A noble Huguenot family, owning considerable property in Normandy, the Le Fanus of Caen, were, upon the revocation of the Edict of Nantes, deprived of their ancestral estates of Mandeville, Sequeville, and Cresseron; but, owing to their possessing influential relatives at the court of Louis the Fourteenth, were allowed to quit their country for England, unmolested, with their personal property. We meet with John Le Fanu de Sequeville and Charles Le Fanu de Cresseron, as cavalry officers in William the Third's army; Charles being so distinguished a member of the King's staff that he was presented with William's portrait from his master's own hand. He afterwards served as a major of dragoons under Marlborough.
At the beginning of the eighteenth century, William Le Fanu was the sole survivor of his family. He married Henrietta Raboteau de Puggibaut, the last of another great and noble Huguenot family, whose escape from France, as a child, by the aid of a Roman Catholic uncle in high position at the French court, was effected after adventures of the most romantic danger.
Joseph Le Fanu, the eldest of the sons of this marriage who left issue, held the office of Clerk of the Coast in Ireland. He married for the second time Alicia, daughter of Thomas Sheridan and sister of Richard Brinsley Sheridan; his brother, Captain Henry Le Fanu, of Leamington, being united to the only other sister of the great wit and orator.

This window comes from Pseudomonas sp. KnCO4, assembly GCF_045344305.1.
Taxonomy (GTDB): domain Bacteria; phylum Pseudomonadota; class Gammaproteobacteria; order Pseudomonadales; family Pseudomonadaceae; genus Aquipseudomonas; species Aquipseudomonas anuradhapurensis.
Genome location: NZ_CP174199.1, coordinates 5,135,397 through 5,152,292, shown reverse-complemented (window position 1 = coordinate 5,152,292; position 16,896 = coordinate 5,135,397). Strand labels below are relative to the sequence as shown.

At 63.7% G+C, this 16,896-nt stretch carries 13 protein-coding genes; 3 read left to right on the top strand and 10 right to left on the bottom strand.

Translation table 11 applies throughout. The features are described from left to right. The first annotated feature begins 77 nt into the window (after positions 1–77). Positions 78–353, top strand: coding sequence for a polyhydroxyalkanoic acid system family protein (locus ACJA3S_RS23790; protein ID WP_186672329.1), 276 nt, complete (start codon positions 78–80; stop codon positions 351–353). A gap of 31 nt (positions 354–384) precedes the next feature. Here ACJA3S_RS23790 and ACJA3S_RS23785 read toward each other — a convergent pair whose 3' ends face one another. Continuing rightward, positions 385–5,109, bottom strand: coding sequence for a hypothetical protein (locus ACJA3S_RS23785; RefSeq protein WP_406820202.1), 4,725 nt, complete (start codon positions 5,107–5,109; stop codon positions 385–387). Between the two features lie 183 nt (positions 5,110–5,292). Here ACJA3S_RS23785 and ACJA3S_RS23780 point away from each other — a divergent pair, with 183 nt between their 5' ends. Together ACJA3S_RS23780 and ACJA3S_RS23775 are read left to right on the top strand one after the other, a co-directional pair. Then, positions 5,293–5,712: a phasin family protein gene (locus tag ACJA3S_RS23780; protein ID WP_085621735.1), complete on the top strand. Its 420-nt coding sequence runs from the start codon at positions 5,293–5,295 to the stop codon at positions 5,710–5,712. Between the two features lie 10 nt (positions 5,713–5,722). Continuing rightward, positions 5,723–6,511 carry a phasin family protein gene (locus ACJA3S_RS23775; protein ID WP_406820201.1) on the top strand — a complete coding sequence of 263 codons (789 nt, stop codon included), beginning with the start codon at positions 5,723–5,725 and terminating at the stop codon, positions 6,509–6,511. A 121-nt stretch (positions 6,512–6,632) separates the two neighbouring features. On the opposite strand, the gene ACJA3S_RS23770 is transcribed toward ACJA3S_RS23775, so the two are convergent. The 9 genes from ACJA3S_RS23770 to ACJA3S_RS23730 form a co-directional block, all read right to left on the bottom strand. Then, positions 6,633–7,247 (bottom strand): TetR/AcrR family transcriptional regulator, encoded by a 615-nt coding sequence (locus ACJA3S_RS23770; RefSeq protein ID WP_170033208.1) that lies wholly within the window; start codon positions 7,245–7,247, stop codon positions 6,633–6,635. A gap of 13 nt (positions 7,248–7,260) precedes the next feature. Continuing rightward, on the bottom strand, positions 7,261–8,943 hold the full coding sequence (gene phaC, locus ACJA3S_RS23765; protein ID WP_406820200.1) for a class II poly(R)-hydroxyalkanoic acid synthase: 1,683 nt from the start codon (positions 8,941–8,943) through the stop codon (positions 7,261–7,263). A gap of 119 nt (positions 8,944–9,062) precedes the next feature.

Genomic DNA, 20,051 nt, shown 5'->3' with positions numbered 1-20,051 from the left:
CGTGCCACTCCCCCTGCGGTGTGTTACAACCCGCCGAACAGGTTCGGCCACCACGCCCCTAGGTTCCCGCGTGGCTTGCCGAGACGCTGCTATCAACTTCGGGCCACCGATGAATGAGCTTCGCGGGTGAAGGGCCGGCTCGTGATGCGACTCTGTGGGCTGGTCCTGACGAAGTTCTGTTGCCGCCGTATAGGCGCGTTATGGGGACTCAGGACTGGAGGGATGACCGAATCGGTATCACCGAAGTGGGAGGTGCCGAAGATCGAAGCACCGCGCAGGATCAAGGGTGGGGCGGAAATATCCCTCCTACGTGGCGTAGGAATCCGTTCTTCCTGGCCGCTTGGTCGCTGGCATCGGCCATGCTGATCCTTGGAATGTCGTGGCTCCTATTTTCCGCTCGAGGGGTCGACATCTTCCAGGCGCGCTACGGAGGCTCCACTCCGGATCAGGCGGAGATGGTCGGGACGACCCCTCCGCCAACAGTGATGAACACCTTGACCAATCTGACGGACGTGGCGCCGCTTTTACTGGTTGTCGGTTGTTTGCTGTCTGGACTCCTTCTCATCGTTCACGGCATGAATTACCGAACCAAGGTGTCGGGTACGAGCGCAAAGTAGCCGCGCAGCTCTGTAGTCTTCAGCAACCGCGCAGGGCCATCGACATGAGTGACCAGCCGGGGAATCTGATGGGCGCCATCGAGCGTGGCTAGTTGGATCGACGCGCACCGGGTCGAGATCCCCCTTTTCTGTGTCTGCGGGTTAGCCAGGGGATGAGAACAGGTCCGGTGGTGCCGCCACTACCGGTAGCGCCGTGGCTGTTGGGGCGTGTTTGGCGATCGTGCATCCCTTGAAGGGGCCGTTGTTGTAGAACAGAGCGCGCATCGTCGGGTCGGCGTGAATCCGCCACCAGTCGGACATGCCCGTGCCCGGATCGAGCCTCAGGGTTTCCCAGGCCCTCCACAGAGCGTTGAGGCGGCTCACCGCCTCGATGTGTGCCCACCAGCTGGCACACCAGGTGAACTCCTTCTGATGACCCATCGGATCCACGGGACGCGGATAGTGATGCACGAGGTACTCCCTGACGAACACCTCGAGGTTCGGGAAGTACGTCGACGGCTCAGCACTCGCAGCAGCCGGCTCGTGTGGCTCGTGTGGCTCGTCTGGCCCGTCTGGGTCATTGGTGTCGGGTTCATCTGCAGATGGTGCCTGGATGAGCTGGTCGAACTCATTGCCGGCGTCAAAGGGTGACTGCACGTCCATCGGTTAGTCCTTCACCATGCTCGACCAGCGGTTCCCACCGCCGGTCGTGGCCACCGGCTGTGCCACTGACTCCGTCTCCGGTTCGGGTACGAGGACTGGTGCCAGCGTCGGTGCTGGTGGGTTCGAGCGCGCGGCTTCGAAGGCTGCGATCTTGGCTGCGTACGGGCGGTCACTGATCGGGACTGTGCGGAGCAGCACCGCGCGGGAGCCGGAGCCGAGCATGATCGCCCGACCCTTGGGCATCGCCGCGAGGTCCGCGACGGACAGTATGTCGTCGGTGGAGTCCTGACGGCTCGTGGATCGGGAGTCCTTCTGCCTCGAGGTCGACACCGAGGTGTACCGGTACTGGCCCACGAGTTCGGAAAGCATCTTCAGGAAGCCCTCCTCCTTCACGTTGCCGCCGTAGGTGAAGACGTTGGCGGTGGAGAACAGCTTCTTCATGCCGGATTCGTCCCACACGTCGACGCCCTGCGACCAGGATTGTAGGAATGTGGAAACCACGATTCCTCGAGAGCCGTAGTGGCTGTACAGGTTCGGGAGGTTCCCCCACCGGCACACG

Dean Thomas Philip Le Fanu, the eldest son of Joseph Le Fanu, became by his wife Emma, daughter of Dr. Dobbin, F.T.C.D., the father of Joseph Sheridan Le Fanu, the subject of this memoir, whose name is so familiar to English and American readers as one of the greatest masters of the weird and the terrible amongst our modern novelists.
Born in Dublin on the 28th of August, 1814, he did not begin to speak until he was more than two years of age; but when he had once started, the boy showed an unusual aptitude in acquiring fresh words, and using them correctly.
The first evidence of literary taste which he gave was in his sixth year, when he made several little sketches with explanatory remarks written beneath them, after the manner of Du Maurier's, or Charles Keene's humorous illustrations in 'Punch.'
One of these, preserved long afterwards by his mother, represented a balloon in mid-air, and two aeronauts, who had occupied it, falling headlong to earth, the disaster being explained by these words: 'See the effects of trying to go to Heaven.'
As a mere child, he was a remarkably good actor, both in tragic and comic pieces, and was hardly twelve years old when he began to write verses of singular spirit for one so young. At fourteen, he produced a long Irish poem, which he never permitted anyone but his mother and brother to read. To that brother, Mr. William Le Fanu, Commissioner of Public Works, Ireland, to whom, as the suggester of Sheridan Le Fanu's 'Phaudrig Croohore' and 'Shamus O'Brien,' Irish ballad literature owes a delightful debt, and whose richly humorous and passionately pathetic powers as a raconteur of these poems have only doubled that obligation in the hearts of those who have been happy enough to be his hearers—to Mr. William Le Fanu we are indebted for the following extracts from the first of his works, which the boy-author seems to have set any store by:'Muse of Green Erin, break thine icy slumbers!Strike once again thy wreathed lyre!Burst forth once more and wake thy tuneful numbers!Kindle again thy long-extinguished fire!'Why should I bid thee, Muse of Erin, waken?Why should I bid thee strike thy harp once more?Better to leave thee silent and forsakenThan wake thee but thy glories to deplore.'How could I bid thee tell of Tara's Towers,Where once thy sceptred Princes sate in state—Where rose thy music, at the festive hours,Through the proud halls where listening thousandssate...?